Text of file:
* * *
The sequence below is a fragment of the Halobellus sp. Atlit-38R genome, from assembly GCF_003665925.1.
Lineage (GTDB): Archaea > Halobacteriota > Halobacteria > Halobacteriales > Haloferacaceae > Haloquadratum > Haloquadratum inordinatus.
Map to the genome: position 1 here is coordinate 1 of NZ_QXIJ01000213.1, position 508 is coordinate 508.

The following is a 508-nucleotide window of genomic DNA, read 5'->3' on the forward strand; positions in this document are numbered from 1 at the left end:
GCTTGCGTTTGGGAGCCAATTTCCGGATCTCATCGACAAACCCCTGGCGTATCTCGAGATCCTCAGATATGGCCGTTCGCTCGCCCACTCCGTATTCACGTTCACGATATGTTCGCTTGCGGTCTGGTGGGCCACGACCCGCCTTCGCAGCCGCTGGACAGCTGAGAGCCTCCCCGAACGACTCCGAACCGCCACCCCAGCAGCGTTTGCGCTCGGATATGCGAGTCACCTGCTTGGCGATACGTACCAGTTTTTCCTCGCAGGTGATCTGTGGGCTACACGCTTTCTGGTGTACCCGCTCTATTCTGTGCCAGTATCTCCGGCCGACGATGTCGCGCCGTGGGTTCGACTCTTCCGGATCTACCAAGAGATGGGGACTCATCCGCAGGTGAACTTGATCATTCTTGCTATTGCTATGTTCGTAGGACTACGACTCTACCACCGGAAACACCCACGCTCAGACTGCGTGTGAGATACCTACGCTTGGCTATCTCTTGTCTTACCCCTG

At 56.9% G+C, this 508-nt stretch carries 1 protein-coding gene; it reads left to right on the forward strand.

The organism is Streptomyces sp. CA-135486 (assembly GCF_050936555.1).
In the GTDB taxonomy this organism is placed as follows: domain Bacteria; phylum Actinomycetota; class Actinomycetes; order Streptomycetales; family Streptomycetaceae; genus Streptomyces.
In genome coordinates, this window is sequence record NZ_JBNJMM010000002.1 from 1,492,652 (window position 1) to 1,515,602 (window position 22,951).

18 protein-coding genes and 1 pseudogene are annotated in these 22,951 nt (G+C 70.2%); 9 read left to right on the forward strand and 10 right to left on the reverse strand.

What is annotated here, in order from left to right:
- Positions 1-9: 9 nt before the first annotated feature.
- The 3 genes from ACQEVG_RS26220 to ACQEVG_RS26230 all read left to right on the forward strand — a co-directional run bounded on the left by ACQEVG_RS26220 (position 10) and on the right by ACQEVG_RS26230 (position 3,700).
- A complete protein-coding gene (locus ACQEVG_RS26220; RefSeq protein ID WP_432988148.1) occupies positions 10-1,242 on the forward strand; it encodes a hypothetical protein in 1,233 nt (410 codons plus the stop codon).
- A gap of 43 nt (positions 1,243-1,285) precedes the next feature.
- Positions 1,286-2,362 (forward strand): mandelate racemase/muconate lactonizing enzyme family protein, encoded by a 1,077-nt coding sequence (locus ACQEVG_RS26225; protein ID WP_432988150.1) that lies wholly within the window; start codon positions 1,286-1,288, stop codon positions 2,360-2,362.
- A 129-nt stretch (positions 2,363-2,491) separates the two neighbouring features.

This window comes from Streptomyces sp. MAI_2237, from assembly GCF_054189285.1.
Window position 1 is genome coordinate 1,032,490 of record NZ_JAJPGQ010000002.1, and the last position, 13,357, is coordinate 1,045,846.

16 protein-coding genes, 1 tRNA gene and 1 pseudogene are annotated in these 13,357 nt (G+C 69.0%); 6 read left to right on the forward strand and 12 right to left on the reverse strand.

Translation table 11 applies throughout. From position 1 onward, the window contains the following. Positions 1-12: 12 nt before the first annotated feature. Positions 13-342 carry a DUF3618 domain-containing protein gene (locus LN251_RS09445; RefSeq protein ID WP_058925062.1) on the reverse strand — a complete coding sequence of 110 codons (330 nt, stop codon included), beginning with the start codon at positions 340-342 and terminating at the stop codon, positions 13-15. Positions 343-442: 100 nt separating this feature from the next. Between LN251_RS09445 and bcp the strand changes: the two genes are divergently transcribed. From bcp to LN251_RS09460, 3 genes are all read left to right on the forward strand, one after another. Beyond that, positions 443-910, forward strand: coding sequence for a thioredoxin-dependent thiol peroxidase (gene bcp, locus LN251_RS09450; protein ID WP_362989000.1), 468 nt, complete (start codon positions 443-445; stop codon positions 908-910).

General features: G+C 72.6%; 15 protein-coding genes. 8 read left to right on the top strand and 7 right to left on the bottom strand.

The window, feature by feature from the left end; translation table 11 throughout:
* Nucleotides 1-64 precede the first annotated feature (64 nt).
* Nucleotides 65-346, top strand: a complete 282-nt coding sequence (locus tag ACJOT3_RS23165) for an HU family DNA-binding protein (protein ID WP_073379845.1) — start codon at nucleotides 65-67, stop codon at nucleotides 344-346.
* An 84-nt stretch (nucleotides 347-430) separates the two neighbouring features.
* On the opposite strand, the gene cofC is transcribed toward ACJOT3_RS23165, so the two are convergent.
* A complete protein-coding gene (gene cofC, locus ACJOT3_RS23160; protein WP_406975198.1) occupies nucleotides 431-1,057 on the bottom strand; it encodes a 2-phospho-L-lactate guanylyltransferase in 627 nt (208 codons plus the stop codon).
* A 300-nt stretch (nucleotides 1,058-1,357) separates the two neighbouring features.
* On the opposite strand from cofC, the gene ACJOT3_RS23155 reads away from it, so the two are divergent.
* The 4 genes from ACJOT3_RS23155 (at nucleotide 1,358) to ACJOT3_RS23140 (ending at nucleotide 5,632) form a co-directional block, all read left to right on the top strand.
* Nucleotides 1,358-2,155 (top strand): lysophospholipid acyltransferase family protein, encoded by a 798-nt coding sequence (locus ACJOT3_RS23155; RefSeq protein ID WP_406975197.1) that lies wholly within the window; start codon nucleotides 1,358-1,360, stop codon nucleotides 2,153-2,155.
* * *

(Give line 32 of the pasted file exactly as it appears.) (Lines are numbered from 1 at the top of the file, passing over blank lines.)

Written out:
* Nucleotides 1,358-2,155 (top strand): lysophospholipid acyltransferase family protein, encoded by a 798-nt coding sequence (locus ACJOT3_RS23155; RefSeq protein ID WP_406975197.1) that lies wholly within the window; start codon nucleotides 1,358-1,360, stop codon nucleotides 2,153-2,155.